Should we consider Whitney’s efforts a failure? Perhaps not. His work began a new conversation, one in which continent-spanning railroads came to be seen as not only possible in the future of the United States, but an inescapable, inexorable part of that future. The argument Whitney and other promoters made – successfully – was that the bonds of union should be rails of iron, bought, laid down, and worn smooth by Asia’s endless commerce.
Whitney’s vision had more than ideological implications. The first transcontinental railroad built after he withdrew from public life followed his proposed route. And while not every railroad map followed his example in explicitly connecting the United States to the world by rail, these linkages lingered on their edges. For example: a 1900 map of “The Union Pacific System of Railroad and Steamship Lines” (below) highlights the UP line in red – and then runs it right out of San Francisco’s harbor, off the continent and into the Pacific Ocean, connecting it to steam ship lines running to points North, South, and “Asiatic.”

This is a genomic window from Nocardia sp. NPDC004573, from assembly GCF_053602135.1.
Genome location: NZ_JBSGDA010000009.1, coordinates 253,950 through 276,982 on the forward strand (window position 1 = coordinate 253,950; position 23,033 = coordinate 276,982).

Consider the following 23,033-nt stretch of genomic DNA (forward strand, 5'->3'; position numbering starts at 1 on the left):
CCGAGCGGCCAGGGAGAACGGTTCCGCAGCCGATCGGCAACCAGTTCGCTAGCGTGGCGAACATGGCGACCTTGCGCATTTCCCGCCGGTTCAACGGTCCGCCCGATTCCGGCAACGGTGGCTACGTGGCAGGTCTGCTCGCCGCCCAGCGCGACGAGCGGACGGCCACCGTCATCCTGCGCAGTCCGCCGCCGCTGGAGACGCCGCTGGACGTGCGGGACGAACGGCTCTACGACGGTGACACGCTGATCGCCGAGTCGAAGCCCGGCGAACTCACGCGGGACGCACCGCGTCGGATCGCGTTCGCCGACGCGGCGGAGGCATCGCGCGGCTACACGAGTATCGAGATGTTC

Finally, the traffic that Whitney predicted is still flowing as he imagined it would. Today, the U.S.’s most important trading relationship is with China, and a large proportion of Chinese freight enters the U.S. at West Coast ports before being carried – by rail – to points east, and beyond
Manifestly designed or not, the practical reality of U.S. expansion to the Pacific was first made plausible by Whitney’s abiding belief in the importance of Asian trade to the nation’s political economy. In many ways, our present reality is a product of Asa Whitney’s infrastructural imagination.